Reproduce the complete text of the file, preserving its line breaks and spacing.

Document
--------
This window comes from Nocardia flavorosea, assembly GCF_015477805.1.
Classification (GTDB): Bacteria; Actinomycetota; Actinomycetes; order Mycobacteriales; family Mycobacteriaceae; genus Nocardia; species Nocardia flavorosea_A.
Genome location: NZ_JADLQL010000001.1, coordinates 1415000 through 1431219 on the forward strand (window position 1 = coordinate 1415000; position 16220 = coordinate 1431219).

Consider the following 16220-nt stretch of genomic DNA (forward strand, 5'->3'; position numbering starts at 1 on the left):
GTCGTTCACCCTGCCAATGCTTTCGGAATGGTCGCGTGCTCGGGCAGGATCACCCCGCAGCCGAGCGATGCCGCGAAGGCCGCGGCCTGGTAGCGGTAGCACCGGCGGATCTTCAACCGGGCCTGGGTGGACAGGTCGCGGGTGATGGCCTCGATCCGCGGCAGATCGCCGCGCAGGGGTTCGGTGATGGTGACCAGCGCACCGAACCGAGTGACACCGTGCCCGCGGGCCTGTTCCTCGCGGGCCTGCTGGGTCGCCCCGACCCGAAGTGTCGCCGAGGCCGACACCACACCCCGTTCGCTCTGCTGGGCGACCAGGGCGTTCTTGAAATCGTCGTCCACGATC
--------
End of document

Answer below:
This window comes from Nocardia flavorosea, assembly GCF_015477805.1.
Classification (GTDB): Bacteria; Actinomycetota; Actinomycetes; order Mycobacteriales; family Mycobacteriaceae; genus Nocardia; species Nocardia flavorosea_A.
Genome location: NZ_JADLQL010000001.1, coordinates 1415000 through 1431219 on the forward strand (window position 1 = coordinate 1415000; position 16220 = coordinate 1431219).

Consider the following 16220-nt stretch of genomic DNA (forward strand, 5'->3'; position numbering starts at 1 on the left):
GTCGTTCACCCTGCCAATGCTTTCGGAATGGTCGCGTGCTCGGGCAGGATCACCCCGCAGCCGAGCGATGCCGCGAAGGCCGCGGCCTGGTAGCGGTAGCACCGGCGGATCTTCAACCGGGCCTGGGTGGACAGGTCGCGGGTGATGGCCTCGATCCGCGGCAGATCGCCGCGCAGGGGTTCGGTGATGGTGACCAGCGCACCGAACCGAGTGACACCGTGCCCGCGGGCCTGTTCCTCGCGGGCCTGCTGGGTCGCCCCGACCCGAAGTGTCGCCGAGGCCGACACCACACCCCGTTCGCTCTGCTGGGCGACCAGGGCGTTCTTGAAATCGTCGTCCACGATC